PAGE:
I do find this sudden increase frustrating as I was hoping to reduce and even wean myself off of my second AED by the end of the year, I hope that if we increase the phenytoin dose I’ll be able to get my seizures under control and at least partially combat the Todd’s Paralysis too. Right now that is my priority and I just hope my amazing consultant has some ideas (I’m due to see her at the start of next month).
I know that this has been a very long blog, discussing a lot that is on my mind right now but I’ve received several comments on my previous VNS updates so feel it is important to keep writing about everything, not just for myself but others as well. Despite all the ups and downs and the general chaos currently wreaking through the world, I’m still maintaining a reasonably positive outlook. The simple fact is that I going nearly five weeks without a seizure, outweighs the negativity of my recent increase, it seems what ever clicked back in April has remained in place.
As my conclusion I want to say that I feel part of that perspective change is down to Young Epilepsy. I’ve worked with multiple charities in the past but no other organisation has ever seemed so certain of what it is that they need to do. Joining the Young Reps group has given me a new focus, an outlet and a group of other young people riding in the same rocky boat as me, always there if I need some empathetic (and not just sympathetic) support. I really admire all the members of staff I have worked with so far and can’t wait to keep helping them move forward and up.
Last Wednesday morning, whilst staying at my grandma’s, I had two seizures. And although they left me feeling sore and frustrated for the first time in a long while they didn’t leave me feeling hopeless.
You see, four weeks ago I had my first follow up appointment with my Epilepsy Nurse since we switched on my VNS device 20 weeks ago today. She was excited and impressed by the difference it has already made to my life, especially considering that the benefits of VNS are accumulative, increasing over time. We discussed how the size of my clusters has reduced drastically and so too has my recovery time. However, my nurse concluded that improvements could still be made as my seizure pattern hadn’t changed (still occurring every two to three weeks). I was aware that VNS devices can be adapted before I had my surgery but even my very tech-savvy mind was completely and utterly blown by the extent to which it can be customised to suit each patient individually.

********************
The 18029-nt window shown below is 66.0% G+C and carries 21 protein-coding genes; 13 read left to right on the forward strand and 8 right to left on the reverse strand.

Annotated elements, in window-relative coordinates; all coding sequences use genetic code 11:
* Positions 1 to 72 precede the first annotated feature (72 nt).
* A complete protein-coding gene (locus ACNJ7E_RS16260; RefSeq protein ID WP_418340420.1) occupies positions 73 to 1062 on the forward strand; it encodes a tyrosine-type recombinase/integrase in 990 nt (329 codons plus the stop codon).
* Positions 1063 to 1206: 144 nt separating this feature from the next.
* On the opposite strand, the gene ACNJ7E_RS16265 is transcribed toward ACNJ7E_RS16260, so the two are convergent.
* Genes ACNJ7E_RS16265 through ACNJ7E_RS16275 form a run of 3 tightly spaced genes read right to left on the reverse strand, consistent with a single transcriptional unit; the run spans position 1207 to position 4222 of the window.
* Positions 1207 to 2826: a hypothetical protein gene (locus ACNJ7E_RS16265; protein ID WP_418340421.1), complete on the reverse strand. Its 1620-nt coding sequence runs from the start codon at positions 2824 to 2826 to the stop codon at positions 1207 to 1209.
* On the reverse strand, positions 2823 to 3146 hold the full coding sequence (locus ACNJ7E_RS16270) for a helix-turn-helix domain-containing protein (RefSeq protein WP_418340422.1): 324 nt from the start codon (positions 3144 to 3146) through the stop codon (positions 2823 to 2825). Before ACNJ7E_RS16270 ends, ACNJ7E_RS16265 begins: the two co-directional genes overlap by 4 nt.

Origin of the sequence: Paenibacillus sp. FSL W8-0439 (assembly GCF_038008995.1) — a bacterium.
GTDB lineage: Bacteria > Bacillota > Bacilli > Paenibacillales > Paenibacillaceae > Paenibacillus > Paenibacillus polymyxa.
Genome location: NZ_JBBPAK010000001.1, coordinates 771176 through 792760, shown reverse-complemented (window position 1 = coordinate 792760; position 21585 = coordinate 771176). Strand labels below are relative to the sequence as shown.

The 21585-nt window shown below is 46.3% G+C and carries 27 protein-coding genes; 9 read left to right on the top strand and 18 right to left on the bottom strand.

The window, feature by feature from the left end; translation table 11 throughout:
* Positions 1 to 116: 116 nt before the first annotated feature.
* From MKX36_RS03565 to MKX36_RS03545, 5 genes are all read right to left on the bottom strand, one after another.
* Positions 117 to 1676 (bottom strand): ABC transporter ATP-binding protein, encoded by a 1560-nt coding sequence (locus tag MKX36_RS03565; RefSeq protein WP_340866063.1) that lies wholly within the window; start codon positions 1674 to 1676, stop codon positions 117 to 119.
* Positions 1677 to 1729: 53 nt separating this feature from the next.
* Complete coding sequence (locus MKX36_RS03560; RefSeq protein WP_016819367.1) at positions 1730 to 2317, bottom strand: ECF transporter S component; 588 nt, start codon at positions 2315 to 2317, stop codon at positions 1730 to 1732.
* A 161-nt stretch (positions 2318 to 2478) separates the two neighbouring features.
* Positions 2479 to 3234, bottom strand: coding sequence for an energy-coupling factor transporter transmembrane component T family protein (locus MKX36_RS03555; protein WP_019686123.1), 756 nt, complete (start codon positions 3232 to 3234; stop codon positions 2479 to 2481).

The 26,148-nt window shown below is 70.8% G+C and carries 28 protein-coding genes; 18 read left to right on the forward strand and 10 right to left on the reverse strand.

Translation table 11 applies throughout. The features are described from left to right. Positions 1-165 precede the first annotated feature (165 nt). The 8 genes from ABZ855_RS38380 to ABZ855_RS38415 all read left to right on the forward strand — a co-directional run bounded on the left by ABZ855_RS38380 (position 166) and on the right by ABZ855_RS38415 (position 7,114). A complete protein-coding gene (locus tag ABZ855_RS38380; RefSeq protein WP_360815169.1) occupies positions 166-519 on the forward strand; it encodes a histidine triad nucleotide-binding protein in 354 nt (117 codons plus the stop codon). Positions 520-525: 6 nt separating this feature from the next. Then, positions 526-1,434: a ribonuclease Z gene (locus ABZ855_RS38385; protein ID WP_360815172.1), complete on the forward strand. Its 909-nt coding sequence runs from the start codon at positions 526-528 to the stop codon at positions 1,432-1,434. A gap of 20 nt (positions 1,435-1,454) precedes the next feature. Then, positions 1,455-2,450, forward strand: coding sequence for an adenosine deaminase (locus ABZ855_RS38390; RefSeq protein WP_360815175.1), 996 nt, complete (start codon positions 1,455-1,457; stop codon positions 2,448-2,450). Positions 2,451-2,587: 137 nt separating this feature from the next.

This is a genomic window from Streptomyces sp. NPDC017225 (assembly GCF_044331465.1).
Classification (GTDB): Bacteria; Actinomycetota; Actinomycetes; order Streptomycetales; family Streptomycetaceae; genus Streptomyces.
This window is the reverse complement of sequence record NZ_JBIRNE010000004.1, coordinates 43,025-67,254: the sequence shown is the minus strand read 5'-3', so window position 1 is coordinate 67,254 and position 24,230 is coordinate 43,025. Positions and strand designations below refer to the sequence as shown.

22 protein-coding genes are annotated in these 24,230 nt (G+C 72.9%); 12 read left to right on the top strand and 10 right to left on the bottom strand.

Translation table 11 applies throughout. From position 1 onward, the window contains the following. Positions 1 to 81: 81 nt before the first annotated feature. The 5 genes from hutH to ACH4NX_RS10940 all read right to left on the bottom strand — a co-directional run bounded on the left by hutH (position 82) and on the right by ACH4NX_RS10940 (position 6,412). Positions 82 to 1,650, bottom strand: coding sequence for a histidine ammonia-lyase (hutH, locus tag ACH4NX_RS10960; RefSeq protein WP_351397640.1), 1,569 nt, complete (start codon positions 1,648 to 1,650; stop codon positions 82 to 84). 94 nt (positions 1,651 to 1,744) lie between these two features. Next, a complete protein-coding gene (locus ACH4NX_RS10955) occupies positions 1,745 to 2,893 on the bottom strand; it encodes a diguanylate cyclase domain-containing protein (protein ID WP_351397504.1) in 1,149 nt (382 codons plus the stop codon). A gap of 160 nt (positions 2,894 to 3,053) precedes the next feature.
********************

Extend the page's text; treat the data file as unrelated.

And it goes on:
VNS has three modes:
Normal- When the device delivers the lowest level signal every five minutes for 30 seconds (this is constant).
Auto-Stim- When it recognises a rapid increase in heart rate so automatically sends a medium level signal for 30 seconds.
Magnet Mode- When I or someone else swipes a strong magnet (provided with the device) across my chest, triggering the strongest level signal for 60 seconds.
Like most humans I’m not aware of my own heart rate, so wasn’t sure if the Auto-Stim had been doing anything at all. But, via the magic wand, my nurse was able to show me that it has in fact been triggering an average of 20 times a day, potentially preventing just as many seizures. These stimulations peak just before I go to bed and just before I wake up, which isn’t surprising when you consider that most of my life my seizures have been mainly nocturnal. So after some deliberation, we decided that rather than increasing the overall power of the device, altering the way it works at night made the most sense for me. Between Midnight and 9am Normal Mode now switches on every three minutes instead of five and the Auto-Stim is 10% more sensitive.
Although it took a few days to get used to these changes, I felt a difference almost immediately. I know this is probably partially the placebo effect, but for the first time in my life I begun sleeping all the way through the night and the two seizures I had last Wednesday was the first cluster I’ve had in nearly five weeks!
I won’t deny that this past weekend I’ve been very low, probably the most depressed I’ve been in months. But every thick grey cloud I felt looming over my head had a thin, glimmering, silver-lining. Because I can still see the prospect of one day being seizure free (an idea that is terrifying). This time last year I was barely going a week without at least 10 seizures, now I’m going over a month and only having two! For the first time in years there is genuine hope and I feel confident enough to start taking steps forward with my life.
I will never be ‘cured’ of epilepsy. It’s a significantly large part of who I am and I am super proud to say that. But I now know there is chance it won’t forever hold me back. Life will never stop being tough, but thanks to a tiny piece of phenomenal medical technology it’s beginning to look a little bit easier and the future looks a whole lot brighter.